Yangon: With their indie hairstyles, tattoos and ripped jeans, Yangon’s teenage skaters look like their counterparts anywhere in the world and — like their peers — they struggle to find somewhere to skate.
The city’s one dedicated skate park was bulldozed a few years ago without explanation, leaving the small but committed group of skaters to improvise with a battered tyre, a chipped wooden ramp and a rail.
But the group — in their teens or early 20s — say they are desperate for a proper space to hone their skills without getting in the way of pedestrians and shop owners.
“We want to have an international standard skate park in Yangon, for skaters from across the country to visit,” says Ko Thit, his tattoos stretching out from beneath a vest.
Yangon’s skaters have been unexpected beneficiaries of Myanmar’s cascade of political and economic reforms, with freer access to foreign websites keeping them up-to-date with skater fashion and the latest skateboarding videos.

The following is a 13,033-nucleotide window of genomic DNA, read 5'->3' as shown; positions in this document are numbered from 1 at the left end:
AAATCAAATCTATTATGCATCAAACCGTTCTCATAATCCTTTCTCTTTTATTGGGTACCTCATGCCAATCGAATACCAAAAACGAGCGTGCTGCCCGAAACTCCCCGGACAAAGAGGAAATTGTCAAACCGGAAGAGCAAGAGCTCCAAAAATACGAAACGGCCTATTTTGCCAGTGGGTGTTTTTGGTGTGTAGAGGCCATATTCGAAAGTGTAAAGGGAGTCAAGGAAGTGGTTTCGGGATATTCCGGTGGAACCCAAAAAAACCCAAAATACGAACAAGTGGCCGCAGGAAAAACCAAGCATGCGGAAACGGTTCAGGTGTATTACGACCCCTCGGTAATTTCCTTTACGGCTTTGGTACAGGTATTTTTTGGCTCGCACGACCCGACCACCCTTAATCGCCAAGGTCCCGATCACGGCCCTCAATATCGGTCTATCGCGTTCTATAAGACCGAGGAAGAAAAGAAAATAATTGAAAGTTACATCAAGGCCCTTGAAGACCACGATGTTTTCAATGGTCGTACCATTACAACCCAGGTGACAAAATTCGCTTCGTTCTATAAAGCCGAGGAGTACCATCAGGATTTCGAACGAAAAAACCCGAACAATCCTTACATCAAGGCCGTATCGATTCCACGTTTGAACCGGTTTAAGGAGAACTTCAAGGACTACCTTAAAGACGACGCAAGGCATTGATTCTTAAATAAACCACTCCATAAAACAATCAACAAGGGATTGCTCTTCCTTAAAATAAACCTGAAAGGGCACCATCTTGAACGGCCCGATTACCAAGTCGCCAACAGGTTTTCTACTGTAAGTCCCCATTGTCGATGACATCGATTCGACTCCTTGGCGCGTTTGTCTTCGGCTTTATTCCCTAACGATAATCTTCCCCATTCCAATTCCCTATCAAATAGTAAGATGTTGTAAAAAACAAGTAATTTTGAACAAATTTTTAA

At the same time the roll-back of sanctions has raised the possibility of boards being imported, while the expected introduction of online payments may soon allow them to buy skating paraphernalia from overseas.
As they ollie, kick-flip and grind into the evening, Yangon’s skaters say whatever the outcome, nothing will change their dedication to skateboarding.
“You can say it is an art… everything is beautiful here,” says Pi Oo Narzi.
“Whatever happens, I will continue.”